Look Beyond the Meter: The Future of the Metered Paywall

Look Beyond the Meter: The Future of the Metered Paywall

This article, by Piano SVP Michael Silberman, was originally published on August 20, 2019 under the title “The Future of the Metered Paywall,” as part of the Online News Association's blog for ONA19, which took place September 12-14, 2019 in New Orleans.

Is the metered paywall seeing its final days?

It’s a question that’s taken center stage among digital media providers, and I expect it will come up as part of the panel and hallway discussions at ONA19. 

The recent release of Google’s Chrome 76 browser has only added to that conversation. The news that the Internet giant put an end to the loophole that allowed companies to track who was using Chrome’s incognito mode means an avenue has closed that previously allowed sites to detect users trying to circumvent their metered paywalls. 

That announcement alone has put a lot of companies on alert, but the truth is the release of Chrome 76 is just the latest change that’s weakened the technology that makes metered paywalls possible. Before it, an update to Apple’s Intelligent Tracking Prevention technology, also announced earlier this year, made it more difficult to track onsite behavior even using first-party cookies, opening up the risk that returning visitors using Apple’s Safari browser might not be identified. 

And those are just the changes that made the news. The truth is, users have always found ways to get around the meter — whether that means clearing cookies or using multiple browsers and devices.

Beyond the Meter

Changing up your model from a metered paywall to something that protects content at the server side — a freemium product, for instance — can help, and there are other actions you can take to realign your paywall strategy. Or you can go beyond just tracking pageviews and make the limitations of this new digital environment less of a factor, with a personalized paywall that doesn’t rely on tracking pageviews in the first place.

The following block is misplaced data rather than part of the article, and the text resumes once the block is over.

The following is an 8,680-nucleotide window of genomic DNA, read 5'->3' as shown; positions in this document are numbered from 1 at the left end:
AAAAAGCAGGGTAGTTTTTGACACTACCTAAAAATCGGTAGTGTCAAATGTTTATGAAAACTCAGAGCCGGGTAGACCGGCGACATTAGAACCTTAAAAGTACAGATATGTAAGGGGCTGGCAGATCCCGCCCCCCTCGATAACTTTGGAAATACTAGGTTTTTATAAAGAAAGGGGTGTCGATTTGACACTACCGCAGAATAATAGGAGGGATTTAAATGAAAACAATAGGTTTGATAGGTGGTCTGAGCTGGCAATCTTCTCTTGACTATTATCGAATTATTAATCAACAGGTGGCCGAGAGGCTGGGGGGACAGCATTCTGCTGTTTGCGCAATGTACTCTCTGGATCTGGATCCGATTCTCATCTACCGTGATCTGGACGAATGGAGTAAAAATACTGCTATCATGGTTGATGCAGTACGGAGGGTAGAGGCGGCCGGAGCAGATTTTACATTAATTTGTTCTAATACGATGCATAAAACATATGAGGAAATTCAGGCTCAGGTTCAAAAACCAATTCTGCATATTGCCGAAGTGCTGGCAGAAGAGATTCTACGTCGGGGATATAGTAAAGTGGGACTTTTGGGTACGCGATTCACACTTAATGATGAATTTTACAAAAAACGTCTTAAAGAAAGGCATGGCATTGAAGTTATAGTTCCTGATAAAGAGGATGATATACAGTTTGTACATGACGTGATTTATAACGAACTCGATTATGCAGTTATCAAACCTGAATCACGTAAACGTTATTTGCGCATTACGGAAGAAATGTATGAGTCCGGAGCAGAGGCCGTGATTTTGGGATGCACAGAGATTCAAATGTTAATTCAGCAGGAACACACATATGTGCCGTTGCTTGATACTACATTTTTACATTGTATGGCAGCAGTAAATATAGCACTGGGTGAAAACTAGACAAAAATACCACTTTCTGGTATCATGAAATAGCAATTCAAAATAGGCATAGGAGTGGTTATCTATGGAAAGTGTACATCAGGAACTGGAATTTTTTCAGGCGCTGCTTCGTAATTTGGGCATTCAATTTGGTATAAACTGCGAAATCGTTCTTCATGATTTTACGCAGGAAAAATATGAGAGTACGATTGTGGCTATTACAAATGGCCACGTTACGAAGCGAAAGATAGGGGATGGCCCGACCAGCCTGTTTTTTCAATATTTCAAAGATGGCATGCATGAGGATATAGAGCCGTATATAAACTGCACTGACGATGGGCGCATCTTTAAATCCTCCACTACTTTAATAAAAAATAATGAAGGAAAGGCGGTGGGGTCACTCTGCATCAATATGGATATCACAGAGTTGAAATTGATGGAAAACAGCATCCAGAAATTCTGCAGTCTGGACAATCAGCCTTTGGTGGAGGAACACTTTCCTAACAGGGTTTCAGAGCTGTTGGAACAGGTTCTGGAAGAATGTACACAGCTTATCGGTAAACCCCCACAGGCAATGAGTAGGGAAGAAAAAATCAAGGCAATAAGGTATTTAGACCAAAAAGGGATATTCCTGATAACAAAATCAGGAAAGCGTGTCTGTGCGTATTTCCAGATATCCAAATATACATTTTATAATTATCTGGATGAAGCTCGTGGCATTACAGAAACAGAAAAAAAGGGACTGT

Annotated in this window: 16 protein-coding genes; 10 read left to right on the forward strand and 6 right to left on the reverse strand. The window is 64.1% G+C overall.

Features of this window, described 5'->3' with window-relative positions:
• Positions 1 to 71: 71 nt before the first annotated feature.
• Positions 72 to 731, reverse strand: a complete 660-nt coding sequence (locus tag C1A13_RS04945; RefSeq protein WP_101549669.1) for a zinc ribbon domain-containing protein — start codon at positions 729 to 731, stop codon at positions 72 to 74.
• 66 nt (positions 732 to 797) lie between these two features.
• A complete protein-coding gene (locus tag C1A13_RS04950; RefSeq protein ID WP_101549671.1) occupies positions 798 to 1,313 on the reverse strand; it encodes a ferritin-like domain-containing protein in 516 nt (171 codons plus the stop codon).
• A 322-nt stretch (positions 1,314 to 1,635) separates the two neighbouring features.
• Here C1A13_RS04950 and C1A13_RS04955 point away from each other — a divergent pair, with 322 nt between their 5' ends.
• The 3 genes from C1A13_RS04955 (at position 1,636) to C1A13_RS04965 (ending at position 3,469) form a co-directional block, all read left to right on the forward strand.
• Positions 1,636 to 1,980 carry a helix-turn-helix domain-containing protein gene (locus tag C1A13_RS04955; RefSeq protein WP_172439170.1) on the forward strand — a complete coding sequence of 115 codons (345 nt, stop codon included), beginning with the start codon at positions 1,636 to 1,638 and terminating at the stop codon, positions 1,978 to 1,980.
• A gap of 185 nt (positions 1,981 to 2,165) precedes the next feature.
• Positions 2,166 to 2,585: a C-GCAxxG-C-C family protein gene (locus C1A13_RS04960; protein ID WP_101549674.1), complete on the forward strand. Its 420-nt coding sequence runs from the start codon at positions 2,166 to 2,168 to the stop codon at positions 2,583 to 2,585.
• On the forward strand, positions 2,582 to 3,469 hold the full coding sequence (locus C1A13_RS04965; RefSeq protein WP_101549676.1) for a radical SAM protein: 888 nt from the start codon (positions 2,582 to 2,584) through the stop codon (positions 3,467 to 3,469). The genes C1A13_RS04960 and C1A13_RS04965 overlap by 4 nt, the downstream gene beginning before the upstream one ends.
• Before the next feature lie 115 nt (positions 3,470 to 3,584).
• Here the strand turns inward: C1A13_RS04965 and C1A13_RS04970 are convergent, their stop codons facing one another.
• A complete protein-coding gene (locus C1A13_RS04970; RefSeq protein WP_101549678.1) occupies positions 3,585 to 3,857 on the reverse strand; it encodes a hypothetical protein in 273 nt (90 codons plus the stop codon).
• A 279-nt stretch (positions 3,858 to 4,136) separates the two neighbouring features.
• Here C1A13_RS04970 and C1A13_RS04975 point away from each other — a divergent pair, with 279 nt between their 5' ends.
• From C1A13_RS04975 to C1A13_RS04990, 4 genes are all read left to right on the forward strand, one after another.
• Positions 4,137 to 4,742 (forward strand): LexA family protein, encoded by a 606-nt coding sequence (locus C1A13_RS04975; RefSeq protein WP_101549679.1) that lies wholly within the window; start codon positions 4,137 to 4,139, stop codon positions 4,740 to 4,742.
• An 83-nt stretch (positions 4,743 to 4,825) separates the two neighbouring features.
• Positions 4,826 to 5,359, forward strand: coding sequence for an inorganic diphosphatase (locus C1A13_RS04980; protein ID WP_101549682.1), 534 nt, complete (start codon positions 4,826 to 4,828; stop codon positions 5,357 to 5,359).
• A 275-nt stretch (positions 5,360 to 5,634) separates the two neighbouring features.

Through our work with over 150 mid-market and enterprise companies, Piano has had the opportunity to help guide customers through these decisions. And it’s part of what inspired the recent release of our machine learning framework, LT[x] (Likelihood To [act]).

With LT[x], companies can predict future user behavior based on dozens of user actions that go beyond just pageviews — making them less vulnerable to those technology changes. The first propensity model released, LTs, allows media providers to predict likelihood to subscribe. By using a starting base of 76 unique metrics, it allows media companies the opportunity to replace the meter with one-to-one customization based not on a random number of pageviews but instead on a browser’s specific likelihood to subscribe or not. 

And what we’ve seen so far isn’t just that there are plenty of variables other than pageviews that factor into likelihood to subscribe — but also that the way each of those metrics contributes is unique to every site. No two sites we’ve worked with so far have shown the same path to conversion.

The Personalized Paywall

So what does all of this mean?

By looking beyond pageviews, companies can target users specifically based on their own behaviors, not a set number — putting a subscription offer in front of someone more likely to subscribe, for instance, but a registration offer in front of someone who might need more nurturing. In a landscape where the relationship you develop with your users is key, it’s an opportunity to provide a personalized journey and improve your direct-to-user relationship. 

As technology changes, it’s also a chance to put an end to the metered paywall — before those changes do it for you.

Michael Silberman, SVP Strategy, leads Piano’s Strategic Services team, helping clients develop reader revenue strategies and drive success and revenue on the Piano platform. He joined Piano in 2018 after 10 years building the digital media business at New York magazine, and earlier, as one of the top editors launching and growing MSNBC.com in the early days of the consumer Internet.

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